Sidewalk Canopies: Protecting the Public in Formwork and Shoring

Sidewalk Canopies: Protecting the Public in Formwork and Shoring

Whenever you’re building, renovating, repairing, or demolishing a structure in a public area, you have to take appropriate measures to protect passers by from falling debris and objects. Sometimes that means temporarily eliminating public access—often by closing the sidewalk. At other times, it calls for erecting a sidewalk canopy, otherwise known as a sidewalk shed.

Building Sidewalk Canopies to Spec

Formwork and shoring elements like scaffolding that are used by the crew are governed by OSHA regulations, as they pertain to worker safety in the work environment. But an element like sidewalk sheds for public safety are outside OSHA’s purview; these must be constructed in accordance with local building codes, whether municipal, state, or a model building code (like the International Code Council’s International Building Code or the National Fire Prevention Association’s Building Construction and Safety Code).

Building codes exist to protect the public. They create standards for load bearing, electrical and mechanical systems, building materials, clearance height and width, lighting, and other safety aspects. Your sidewalk canopy must be built to meet all specifications of relevant building codes.

Additional Sidewalk Shed Considerations

A qualified expert should determine what type of sidewalk canopy is best suited the job and environment each time. For example, there are various types of scaffold-style framed walk-throughs, post systems for higher load requirements, and other options.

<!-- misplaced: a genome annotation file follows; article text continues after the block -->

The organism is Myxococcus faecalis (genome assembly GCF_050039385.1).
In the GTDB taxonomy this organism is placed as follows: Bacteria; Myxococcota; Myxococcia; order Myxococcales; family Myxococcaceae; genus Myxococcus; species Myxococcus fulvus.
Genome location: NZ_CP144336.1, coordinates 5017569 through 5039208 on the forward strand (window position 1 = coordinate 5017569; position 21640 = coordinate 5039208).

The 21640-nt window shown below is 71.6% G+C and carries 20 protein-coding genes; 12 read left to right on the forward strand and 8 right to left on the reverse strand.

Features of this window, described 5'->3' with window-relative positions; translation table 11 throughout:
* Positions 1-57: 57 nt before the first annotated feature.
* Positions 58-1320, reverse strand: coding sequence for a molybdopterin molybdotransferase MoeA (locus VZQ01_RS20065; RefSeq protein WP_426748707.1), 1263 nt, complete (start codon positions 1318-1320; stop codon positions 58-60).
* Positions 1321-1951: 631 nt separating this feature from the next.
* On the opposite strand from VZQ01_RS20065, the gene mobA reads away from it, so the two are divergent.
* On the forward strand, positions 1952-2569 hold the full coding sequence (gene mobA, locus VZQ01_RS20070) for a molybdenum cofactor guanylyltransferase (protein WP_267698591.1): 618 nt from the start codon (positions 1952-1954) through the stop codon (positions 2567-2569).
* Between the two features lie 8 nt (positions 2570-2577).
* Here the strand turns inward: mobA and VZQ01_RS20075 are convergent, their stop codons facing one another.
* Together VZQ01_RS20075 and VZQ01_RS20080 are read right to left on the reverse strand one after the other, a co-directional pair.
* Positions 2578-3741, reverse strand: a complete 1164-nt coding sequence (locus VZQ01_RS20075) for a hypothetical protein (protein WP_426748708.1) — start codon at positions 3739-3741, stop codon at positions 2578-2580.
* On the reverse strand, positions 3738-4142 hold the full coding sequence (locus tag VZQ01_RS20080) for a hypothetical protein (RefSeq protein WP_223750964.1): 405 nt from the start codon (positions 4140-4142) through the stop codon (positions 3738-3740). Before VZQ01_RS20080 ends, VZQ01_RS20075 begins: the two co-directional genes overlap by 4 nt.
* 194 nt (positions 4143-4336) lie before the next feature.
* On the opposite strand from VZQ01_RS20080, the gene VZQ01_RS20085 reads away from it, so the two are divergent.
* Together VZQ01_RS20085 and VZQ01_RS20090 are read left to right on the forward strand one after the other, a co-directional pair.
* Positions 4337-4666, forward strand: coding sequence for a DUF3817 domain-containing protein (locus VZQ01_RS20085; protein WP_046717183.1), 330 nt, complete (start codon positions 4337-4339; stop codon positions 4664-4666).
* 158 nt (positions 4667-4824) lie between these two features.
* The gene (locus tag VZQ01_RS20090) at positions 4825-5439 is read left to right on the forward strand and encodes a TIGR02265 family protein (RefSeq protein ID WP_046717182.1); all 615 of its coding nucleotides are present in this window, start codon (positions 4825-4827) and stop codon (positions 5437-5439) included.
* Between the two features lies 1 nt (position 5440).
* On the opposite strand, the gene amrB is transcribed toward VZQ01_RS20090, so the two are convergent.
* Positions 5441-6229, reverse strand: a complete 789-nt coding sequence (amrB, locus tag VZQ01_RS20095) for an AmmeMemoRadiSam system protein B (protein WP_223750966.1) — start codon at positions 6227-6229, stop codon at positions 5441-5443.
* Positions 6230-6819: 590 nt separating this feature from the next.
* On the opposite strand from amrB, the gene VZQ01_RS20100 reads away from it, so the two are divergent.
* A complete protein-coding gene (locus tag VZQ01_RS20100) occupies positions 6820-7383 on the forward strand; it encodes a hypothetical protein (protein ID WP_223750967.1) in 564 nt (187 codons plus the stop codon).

Here are some other key considerations in designing sidewalk canopies:

  • Decking – The decking, as well as the supporting framework, must be able to securely support the load requirements defined in the relevant building code. Typically, this is at least 150 pounds per square foot. At a standard 7-foot span, scaffold planks will not suffice. Double decking or specially constructed decking is usually necessary.
  • Wind loads – Wind creates horizontal and uplift forces that bear on a sidewalk canopy and parapets or other safety features to catch debris, and the building code will have specs to account for this. The deck must be properly attached to the framework to resist uplift forces and the entire structure must be securely anchored.
  • Scaffold loads – If you’re using scaffolding above the sidewalk shed, the scaffold’s live and dead loads must be accounted for. The scaffold is subject to OSHA regulations and should be designed and inspected by a competent, qualified party. Usually, the canopy deck can’t handle the load of the scaffold legs directly, so they should pass through to the canopy’s stringer beams.
  • Traffic barriers – Sidewalk canopies alongside a road need to be protected from the impact of a passing vehicle—typically by concrete barriers. If the canopy legs are close to the street, a lane closure is generally needed to accommodate the barriers. If the canopy legs are far enough from the curb line, the barriers can be placed on the sidewalk.
  • Building access – Safe and easy access into and out of the building you’re working on is often needed, especially with maintenance projects. This requires openings in the canopy braces at the point of doorways in use, which affects the design for adequate support. These openings must meet the specs of the building code. Also, emergency exits cannot be obstructed.
  • Fire codes – Sidewalk canopies must be built in accordance with all relevant local fire codes. In addition to keeping fire and emergency exits clear, another common consideration is ensuring unfettered access to the building’s standpipe and hose system connections.

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